Urinary Tract Infections in Children (cont.)
John Mersch, MD, FAAP
Dr. Mersch received his Bachelor of Arts degree from the University of California, San Diego, and prior to entering the University Of Southern California School Of Medicine, was a graduate student (attaining PhD candidate status) in Experimental Pathology at USC. He attended internship and residency at Children's Hospital Los Angeles.
Melissa Conrad Stöppler, MD
Melissa Conrad Stöppler, MD, is a U.S. board-certified Anatomic Pathologist with subspecialty training in the fields of Experimental and Molecular Pathology. Dr. Stöppler's educational background includes a BA with Highest Distinction from the University of Virginia and an MD from the University of North Carolina. She completed residency training in Anatomic Pathology at Georgetown University followed by subspecialty fellowship training in molecular diagnostics and experimental pathology.
In this Article
- Urinary tract infection (UTI) facts
- What is a urinary tract infection (UTI)?
- What causes urinary tract infections in children?
- What are symptoms and signs of urinary tract infections (UTIs) in children?
- How are UTIs in children diagnosed?
- How long do UTIs in children last?
- Are UTIs in children contagious?
- Are there any home remedies for UTIs in children?
- What is the treatment for UTIs in children?
- Can UTIs in children be prevented?
- Find a local Pediatrician in your town
How long do UTIs in children last?
Once an effective antibiotic has been selected and administered, most patients experience a rapid and permanent resolution of their symptoms. Recurrent UTIs raise a concern regarding anatomical abnormalities of the urinary tract (for example, kidney malformation). Similarly, malfunction of the urinary tract (for example, reflux of urine from the bladder to the kidney) is another condition commonly associated with recurrent UTIs.
Are UTIs in children contagious?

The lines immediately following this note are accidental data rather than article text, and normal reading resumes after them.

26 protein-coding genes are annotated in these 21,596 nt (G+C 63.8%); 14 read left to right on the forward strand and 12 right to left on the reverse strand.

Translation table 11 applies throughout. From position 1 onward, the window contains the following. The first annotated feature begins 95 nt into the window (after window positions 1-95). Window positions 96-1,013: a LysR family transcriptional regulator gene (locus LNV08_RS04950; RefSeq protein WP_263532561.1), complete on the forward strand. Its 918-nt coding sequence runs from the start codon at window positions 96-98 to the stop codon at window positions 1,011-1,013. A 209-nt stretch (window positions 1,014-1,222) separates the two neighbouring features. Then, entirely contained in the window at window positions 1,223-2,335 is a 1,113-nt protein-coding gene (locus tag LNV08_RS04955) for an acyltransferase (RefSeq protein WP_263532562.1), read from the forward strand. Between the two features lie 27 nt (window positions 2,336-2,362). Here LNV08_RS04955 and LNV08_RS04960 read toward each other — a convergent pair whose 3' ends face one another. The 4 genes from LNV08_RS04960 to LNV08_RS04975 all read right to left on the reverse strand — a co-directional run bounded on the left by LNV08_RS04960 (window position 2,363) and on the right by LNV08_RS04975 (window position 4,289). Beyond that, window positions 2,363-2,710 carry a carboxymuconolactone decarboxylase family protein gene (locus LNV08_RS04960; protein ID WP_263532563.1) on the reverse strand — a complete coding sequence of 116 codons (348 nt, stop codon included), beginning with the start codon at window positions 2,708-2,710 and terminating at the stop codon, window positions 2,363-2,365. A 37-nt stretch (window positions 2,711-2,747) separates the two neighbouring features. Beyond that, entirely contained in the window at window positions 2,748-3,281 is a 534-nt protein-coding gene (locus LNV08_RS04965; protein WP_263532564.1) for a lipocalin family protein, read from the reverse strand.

Urinary tract infections are not contagious. They are not acquired by sharing a bath with another child who has a UTI. Likewise, they cannot be acquired from sitting on a contaminated toilet seat.
Are there any home remedies for UTIs in children?
Home remedy suggestions for UTIs in adults are legion, and unfortunately many have no scientific basis in fact. Fewer still have been shown to be safe and possibly effective in children. Those that do fulfill such criteria include:
- Unsweetened cranberry or blueberry juice: These juices reportedly lessen the adherence of infective bacteria to the bladder wall and thus allow them to be expelled in urine.
- Pineapple: This fruit contains a chemical (bromelain) that reportedly possesses anti-inflammatory properties and thus reduces UTI symptoms.
- Yogurt: Some studies have indicated a benefit in consumption of this product. The exact mechanism of benefit is unclear at this time.
- Increase in overall fluid intake (for example, water): This would dilute bacteria concentration and allow more effective "flushing out" of harmful bacteria.
Perhaps the best therapy is prevention. Please review the "Can UTIs in children be prevented?" section below.
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